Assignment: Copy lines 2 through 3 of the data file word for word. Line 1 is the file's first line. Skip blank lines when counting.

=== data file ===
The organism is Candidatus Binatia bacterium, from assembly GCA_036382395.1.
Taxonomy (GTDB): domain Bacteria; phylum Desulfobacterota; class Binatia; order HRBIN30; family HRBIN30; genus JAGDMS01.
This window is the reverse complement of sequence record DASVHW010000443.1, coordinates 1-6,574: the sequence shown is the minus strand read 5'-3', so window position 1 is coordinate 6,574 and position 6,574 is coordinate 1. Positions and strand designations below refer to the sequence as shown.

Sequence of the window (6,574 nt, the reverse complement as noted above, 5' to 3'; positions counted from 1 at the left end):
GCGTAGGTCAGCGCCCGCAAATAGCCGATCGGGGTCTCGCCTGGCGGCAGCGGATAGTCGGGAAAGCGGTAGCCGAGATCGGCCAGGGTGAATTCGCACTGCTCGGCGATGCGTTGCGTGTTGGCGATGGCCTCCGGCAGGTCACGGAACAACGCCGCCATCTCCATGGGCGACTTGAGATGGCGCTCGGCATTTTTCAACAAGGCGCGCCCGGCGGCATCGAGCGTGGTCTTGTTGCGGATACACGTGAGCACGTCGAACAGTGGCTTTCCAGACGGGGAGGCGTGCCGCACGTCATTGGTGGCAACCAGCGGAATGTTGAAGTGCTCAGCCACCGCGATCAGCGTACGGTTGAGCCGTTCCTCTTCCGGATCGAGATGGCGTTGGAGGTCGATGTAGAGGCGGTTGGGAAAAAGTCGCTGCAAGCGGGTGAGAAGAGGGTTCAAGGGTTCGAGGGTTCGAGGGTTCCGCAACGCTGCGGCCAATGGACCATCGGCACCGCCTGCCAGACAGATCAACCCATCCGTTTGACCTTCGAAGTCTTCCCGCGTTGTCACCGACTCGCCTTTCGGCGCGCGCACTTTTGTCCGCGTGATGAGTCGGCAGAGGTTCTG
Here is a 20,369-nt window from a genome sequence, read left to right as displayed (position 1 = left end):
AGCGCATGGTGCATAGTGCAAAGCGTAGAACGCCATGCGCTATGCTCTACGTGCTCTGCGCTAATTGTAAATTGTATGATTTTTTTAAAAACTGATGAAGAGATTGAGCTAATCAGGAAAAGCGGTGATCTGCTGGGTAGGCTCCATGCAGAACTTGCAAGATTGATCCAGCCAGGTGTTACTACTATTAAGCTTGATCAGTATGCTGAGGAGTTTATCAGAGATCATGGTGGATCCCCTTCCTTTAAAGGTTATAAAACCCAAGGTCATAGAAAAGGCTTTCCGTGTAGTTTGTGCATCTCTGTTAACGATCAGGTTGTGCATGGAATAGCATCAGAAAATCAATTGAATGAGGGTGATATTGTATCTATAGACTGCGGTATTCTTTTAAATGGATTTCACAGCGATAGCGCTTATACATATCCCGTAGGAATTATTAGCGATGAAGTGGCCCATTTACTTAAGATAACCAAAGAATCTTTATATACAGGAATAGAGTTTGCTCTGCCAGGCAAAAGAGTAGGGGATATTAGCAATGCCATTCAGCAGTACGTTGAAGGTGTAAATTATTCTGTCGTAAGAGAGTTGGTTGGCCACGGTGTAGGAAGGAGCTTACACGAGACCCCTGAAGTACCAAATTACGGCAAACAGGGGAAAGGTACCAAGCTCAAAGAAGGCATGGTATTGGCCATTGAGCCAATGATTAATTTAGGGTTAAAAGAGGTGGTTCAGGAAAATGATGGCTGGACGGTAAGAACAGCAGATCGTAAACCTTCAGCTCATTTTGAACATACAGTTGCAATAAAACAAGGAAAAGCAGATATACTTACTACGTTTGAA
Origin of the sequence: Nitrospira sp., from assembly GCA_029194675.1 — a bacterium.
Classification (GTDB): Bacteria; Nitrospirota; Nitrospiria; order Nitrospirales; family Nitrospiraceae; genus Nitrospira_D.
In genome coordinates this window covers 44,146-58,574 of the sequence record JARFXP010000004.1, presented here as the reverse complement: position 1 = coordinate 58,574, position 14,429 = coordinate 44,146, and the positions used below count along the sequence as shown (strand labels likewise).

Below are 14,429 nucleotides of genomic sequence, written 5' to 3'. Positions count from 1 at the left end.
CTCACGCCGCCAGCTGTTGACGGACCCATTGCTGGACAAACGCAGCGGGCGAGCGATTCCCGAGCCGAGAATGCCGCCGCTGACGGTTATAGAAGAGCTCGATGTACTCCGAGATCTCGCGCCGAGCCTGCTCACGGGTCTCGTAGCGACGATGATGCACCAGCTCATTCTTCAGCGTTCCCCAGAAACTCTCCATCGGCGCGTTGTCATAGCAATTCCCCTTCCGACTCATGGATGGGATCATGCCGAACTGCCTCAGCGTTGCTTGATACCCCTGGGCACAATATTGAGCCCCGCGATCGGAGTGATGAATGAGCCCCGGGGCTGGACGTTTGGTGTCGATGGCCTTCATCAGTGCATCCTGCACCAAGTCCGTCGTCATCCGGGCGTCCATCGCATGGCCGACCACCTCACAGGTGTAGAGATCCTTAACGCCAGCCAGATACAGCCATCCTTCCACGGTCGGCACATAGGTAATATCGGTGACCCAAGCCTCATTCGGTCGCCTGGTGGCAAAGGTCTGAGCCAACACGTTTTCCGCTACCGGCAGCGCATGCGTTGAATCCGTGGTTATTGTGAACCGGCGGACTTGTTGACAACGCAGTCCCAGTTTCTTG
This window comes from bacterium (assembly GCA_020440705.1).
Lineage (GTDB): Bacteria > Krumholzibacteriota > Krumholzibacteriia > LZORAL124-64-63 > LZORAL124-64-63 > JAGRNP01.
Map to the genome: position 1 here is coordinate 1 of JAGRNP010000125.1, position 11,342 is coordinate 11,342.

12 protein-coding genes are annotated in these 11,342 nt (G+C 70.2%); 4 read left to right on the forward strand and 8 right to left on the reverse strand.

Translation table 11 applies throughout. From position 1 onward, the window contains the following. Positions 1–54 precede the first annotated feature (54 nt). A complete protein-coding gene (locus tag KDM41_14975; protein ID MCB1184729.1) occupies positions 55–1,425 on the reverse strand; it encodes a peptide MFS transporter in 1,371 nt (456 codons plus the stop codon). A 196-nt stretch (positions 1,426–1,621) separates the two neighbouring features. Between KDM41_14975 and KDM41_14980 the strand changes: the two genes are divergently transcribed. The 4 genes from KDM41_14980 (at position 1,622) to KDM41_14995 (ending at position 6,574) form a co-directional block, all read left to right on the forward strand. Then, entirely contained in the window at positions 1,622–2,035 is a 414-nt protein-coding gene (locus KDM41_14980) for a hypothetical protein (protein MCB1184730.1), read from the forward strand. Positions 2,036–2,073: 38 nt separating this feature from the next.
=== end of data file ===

Taxonomy (GTDB): domain Bacteria; phylum Desulfobacterota; class Binatia; order HRBIN30; family HRBIN30; genus JAGDMS01.
This window is the reverse complement of sequence record DASVHW010000443.1, coordinates 1-6,574: the sequence shown is the minus strand read 5'-3', so window position 1 is coordinate 6,574 and position 6,574 is coordinate 1. Positions and strand designations below refer to the sequence as shown.